September 2, 2016 / 5:06 AM / a year ago

Accused of plagiarizing thesis, Mexican president cites methodology flaw

Mexico's President Enrique Pena Nieto gives a speech next to Paraguay's President Horacio Manuel Cartes Jara (not pictured) during an official welcoming ceremony, at the National Palace in Mexico City, Mexico August 26, 2016.Henry Romero

MEXICO CITY (Reuters) - Widely derided after a report that he plagiarized nearly a third of his university law thesis, President Enrique Pena Nieto conceded on Thursday that he may have made a "methodological error".

Speaking at an unscripted question-and-answer forum at his ceremonial palace in downtown Mexico City, Pena Nieto said he had not intended to steal anyone else´s ideas when he compiled his 1991 thesis about Mexico´s presidency.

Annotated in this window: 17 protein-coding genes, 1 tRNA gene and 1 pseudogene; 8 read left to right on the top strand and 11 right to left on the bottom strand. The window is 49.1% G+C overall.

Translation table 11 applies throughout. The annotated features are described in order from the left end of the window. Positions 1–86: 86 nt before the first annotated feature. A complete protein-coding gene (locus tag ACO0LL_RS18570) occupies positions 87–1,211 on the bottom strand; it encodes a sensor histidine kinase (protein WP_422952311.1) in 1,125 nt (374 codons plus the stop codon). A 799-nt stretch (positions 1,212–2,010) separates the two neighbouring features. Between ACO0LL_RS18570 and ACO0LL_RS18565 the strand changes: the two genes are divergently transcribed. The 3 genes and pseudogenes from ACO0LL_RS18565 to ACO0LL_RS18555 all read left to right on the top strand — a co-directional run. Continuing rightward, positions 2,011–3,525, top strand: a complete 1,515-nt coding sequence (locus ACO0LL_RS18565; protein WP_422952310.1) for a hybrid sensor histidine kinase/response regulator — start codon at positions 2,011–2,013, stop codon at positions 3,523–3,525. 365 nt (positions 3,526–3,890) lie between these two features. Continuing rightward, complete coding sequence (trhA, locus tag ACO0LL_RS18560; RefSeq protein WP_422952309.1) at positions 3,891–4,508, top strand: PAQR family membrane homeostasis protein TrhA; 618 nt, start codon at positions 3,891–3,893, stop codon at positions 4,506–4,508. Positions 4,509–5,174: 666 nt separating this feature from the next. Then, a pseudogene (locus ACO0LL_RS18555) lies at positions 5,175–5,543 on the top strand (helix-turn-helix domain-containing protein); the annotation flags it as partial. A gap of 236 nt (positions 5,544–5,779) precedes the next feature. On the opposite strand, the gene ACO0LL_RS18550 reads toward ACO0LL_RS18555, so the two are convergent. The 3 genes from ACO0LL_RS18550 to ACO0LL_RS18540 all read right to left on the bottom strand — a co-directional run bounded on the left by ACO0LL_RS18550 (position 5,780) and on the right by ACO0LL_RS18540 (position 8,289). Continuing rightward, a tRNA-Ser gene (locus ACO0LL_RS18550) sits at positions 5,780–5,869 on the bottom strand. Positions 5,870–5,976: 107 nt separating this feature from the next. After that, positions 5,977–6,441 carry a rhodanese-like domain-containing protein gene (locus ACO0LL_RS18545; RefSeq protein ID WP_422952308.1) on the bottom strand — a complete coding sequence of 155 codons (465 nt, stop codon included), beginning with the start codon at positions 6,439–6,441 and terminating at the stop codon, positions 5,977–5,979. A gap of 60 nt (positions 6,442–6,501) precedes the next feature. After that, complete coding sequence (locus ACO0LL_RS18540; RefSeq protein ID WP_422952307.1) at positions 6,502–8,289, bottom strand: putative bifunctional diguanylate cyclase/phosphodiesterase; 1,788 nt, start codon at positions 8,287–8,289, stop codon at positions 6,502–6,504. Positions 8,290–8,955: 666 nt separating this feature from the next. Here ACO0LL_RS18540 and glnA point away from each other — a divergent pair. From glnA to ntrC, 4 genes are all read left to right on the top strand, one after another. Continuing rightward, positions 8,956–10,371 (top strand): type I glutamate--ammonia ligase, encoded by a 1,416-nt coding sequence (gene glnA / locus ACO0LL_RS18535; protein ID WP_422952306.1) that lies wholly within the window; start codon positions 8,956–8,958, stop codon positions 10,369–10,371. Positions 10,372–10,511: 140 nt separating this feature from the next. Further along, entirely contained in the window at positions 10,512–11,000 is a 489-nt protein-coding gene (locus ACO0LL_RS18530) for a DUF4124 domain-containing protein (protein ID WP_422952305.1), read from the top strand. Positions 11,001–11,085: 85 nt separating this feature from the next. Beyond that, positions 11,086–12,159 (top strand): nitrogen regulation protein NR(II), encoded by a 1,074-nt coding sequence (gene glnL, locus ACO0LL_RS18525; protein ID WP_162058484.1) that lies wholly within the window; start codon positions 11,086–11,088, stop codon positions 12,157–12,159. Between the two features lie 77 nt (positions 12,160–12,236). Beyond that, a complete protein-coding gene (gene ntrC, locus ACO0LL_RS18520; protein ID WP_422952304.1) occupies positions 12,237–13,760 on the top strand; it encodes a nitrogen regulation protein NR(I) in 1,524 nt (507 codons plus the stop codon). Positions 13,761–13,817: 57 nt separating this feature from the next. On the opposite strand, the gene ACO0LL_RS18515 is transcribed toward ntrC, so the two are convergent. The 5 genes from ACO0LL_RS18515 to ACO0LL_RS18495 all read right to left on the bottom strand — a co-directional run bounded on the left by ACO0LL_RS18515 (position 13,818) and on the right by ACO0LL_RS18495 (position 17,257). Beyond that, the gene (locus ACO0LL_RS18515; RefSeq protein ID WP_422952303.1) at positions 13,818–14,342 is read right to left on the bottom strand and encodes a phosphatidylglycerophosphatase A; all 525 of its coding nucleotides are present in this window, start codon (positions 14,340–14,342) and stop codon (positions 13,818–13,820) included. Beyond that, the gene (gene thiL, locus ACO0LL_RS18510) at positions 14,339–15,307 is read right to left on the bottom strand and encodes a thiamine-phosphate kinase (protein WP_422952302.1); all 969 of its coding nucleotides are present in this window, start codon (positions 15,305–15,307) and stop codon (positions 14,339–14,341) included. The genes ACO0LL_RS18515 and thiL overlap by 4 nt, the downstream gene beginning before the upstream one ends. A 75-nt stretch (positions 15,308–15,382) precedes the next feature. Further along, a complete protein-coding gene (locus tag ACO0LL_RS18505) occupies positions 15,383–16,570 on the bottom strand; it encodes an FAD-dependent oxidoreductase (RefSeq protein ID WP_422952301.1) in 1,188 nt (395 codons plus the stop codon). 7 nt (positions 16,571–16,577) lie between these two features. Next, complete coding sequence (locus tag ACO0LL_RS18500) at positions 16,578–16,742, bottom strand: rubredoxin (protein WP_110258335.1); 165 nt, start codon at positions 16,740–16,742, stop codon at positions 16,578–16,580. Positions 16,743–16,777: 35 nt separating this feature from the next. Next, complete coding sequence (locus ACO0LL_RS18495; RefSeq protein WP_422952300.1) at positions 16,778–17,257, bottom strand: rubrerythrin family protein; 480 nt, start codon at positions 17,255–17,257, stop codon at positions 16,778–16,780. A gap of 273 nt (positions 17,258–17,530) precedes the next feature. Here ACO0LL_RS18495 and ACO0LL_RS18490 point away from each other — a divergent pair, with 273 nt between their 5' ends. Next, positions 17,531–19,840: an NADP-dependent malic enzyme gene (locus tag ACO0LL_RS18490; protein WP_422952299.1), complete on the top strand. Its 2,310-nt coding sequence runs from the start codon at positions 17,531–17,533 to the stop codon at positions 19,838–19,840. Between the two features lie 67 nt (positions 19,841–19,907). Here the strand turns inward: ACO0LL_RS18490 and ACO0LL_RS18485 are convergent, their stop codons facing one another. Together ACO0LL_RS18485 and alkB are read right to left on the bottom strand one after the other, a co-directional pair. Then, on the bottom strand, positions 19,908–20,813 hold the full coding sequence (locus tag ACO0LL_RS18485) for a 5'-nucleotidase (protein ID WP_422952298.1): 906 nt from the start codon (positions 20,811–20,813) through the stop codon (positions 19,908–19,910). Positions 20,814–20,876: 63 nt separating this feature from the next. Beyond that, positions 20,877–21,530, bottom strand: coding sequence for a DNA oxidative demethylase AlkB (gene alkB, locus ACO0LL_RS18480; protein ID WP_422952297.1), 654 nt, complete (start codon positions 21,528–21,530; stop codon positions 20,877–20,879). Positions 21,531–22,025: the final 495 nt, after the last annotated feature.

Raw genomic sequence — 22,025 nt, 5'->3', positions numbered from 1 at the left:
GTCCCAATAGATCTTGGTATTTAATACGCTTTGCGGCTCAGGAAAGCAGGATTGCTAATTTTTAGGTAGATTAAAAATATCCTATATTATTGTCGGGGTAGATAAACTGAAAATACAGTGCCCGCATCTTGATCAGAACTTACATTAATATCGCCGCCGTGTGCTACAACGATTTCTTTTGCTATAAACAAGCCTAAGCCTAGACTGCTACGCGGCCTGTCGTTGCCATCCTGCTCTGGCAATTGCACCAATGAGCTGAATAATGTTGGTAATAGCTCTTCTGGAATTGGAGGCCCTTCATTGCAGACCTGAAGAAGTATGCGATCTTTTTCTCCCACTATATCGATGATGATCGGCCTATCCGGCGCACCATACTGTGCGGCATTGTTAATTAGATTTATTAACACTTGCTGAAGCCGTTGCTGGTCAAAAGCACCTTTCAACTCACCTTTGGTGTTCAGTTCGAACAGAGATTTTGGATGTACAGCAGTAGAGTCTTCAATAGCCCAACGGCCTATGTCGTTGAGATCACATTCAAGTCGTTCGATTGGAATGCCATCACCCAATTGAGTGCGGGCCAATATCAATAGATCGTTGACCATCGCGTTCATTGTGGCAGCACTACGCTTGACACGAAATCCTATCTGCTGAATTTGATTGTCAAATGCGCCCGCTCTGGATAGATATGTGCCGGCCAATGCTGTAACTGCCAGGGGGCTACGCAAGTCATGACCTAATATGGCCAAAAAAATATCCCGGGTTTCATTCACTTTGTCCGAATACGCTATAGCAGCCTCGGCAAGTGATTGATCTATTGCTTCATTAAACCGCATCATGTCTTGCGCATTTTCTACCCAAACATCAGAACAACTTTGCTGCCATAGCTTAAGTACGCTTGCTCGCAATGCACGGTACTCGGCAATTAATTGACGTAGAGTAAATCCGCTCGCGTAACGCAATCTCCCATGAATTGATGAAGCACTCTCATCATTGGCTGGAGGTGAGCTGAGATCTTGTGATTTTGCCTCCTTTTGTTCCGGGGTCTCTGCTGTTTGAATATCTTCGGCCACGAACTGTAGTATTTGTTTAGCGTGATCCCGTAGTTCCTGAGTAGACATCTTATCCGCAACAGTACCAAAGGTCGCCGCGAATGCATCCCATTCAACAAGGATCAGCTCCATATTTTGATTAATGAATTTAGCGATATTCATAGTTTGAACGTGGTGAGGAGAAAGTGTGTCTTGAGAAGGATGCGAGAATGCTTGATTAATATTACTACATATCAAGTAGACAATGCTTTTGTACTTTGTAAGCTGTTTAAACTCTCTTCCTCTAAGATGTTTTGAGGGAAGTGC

When the story by one of Mexico's leading investigative journalists broke last month, Pena Nieto´s spokesman Eduardo Sanchez dismissed the reported plagiarism as "style errors".

"I can remember my studies well, remember how I researched, and what I put forward in my thesis. Nobody can tell me that I plagiarized my thesis," Pena Nieto said. "I may have misquoted or not quoted well one of the authors consulted - it may well be."

"I may have committed some methodological error," he added. "But in no way did I want to appropriate the ideas of others."

In late August, Mexican journalist Carmen Aristegui reported that 28.9 percent of the president's 200-page thesis, titled 'Mexican Presidentialism and Alvaro Obregon,' were found to be plagiarized.

The plagiarism report was one of a series of blows that Pena Nieto has been forced to fight off, after he, his wife and his finance minister were enveloped in a series of conflict of interest scandals.

Reporting by Natalie Schachar and Jean Luis Arce; Editing by Simon Gardner

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